Another option to consider is LEDs. My friend Charlotte Rose (also in this site) just started growing with them in her basement. It is a much newer technology, but as best as I can tell so far...
Pros of LED - no heat, very low power consumption, you never replace the bulbs
Cons of LED - still new, so I"m not convinced yet (Charlotte is my guinea pig ;-), relatively more expensive than the other two options at this time.

Here is another interested chart I ran across recently that shows the light output of some different options...


Hope this helps. I actually do sell lighting as well, but not LEDs yet, so if you want yet another source for lighting please isit us out - http://theaquaponicsource.com/products.php?cat=18 - but certainly no pressure!
Sylvia, please keep us informed about your friends use of the LED's , I would love to find out they are great lights for so much less power.
Thanks, Dan.

Me too, Richard!
Thanks! I'd been wanting to go with the flourescents to start with. I can add some lighting directed into the base of the vegetation once I get to that point.

Sylvia Bernstein said:
Great system you have planned there, Meg! I have a few thoughts and a couple images that might help you figure out what to do.

Pros of T5's - broad plant lighting spectrum so they work for both fruiting and foliage plants. The are also low power use and don't throw off a lot of heat.
Cons of T5's - they will only reach through 18" of plant canopy. For taller plants (think tomatoes) you can put them up sideways. Also their performance drops off significantly after 6 months, even thought they still look just as bright as the day you got them. You must replace the bulbs every 6 months of use.
Pros of HID - much more powerful light that goes through any plant canopy. If you get a switchable ballast you can easily move from a sodium to a metal hallide bulb for an even more precise plant spectrum. Bulbs last at least a year.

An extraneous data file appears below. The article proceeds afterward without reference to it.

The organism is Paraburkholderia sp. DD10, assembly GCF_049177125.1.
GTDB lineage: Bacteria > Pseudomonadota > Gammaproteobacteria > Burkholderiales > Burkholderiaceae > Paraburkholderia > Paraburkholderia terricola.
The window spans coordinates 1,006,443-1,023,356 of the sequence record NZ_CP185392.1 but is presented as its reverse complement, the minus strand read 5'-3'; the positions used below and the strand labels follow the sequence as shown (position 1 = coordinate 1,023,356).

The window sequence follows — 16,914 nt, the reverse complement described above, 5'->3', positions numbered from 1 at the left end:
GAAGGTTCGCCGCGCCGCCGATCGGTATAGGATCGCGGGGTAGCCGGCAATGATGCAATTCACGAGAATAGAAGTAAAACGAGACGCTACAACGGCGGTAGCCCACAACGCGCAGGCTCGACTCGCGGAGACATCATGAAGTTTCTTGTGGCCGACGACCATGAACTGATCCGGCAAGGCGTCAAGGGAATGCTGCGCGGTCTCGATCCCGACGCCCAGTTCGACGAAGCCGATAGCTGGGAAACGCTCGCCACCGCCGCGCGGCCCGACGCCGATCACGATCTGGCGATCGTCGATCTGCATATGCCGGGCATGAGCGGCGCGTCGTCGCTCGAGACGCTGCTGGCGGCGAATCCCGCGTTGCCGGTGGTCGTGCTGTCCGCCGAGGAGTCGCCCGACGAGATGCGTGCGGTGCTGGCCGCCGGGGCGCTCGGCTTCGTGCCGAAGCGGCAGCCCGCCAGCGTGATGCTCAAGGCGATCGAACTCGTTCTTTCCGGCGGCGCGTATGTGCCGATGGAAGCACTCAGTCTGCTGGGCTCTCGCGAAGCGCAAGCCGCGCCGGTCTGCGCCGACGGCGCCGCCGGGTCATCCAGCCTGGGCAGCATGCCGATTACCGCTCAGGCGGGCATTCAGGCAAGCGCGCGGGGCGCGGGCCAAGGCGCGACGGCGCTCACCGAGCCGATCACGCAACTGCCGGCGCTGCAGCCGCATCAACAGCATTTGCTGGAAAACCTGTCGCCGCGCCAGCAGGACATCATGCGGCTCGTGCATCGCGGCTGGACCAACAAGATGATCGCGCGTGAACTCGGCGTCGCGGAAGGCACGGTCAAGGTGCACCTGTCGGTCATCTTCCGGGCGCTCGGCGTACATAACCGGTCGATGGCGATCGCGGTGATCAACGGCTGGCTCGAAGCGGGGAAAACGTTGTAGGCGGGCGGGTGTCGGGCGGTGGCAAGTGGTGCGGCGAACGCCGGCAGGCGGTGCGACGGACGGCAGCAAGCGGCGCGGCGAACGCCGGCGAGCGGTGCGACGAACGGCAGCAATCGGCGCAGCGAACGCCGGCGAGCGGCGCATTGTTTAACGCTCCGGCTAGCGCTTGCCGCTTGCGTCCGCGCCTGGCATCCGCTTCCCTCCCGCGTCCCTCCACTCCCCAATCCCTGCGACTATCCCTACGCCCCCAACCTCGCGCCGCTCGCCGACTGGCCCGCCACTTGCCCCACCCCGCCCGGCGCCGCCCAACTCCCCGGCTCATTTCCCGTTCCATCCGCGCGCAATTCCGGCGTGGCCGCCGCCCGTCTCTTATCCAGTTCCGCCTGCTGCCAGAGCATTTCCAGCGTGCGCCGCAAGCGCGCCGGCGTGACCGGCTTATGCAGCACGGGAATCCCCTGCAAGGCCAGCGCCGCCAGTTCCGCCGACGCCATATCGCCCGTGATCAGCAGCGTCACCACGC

You might find this chart helpful in figuring out coverage if you decide to go down the HID lighting route...

Cons of HID - The bulbs are expensive, they draw more power, they throw off some serious heat (many people actually use vents to move the heat elseware. Dano on this site does that - you may want to seek him out)

Another option to consider is LEDs. My friend Charlotte Rose (also in this site) just started growing with them in her basement. It is a much newer technology, but as best as I can tell so far...
Pros of LED - no heat, very low power consumption, you never replace the bulbs
Cons of LED - still new, so I"m not convinced yet (Charlotte is my guinea pig ;-), relatively more expensive than the other two options at this time.

Here is another interested chart I ran across recently that shows the light output of some different options...


Hope this helps. I actually do sell lighting as well, but not LEDs yet, so if you want yet another source for lighting please isit us out - http://theaquaponicsource.com/products.php?cat=18 - but certainly no pressure!
I have planted tanks and I use 52 watt T5 HO fixtures. They work great. You can mix and match spectrum bulbs. Really efficient for the amount of light you get from them.

I use something like this:

http://www.prolighting.com/4lat5flhibay.html

For your application you could mount them via a chain or pulley system and lower/raise them as your needs dictate.
"check out the pot growers web sites..."

LOL - it's been interesting how often I run across a term I don't know, only to discover it is almost exclusively used by the "pot growers." Like ScrOG (Screen of Green).

For better or worse, I won't be growing pot, medicinal or not.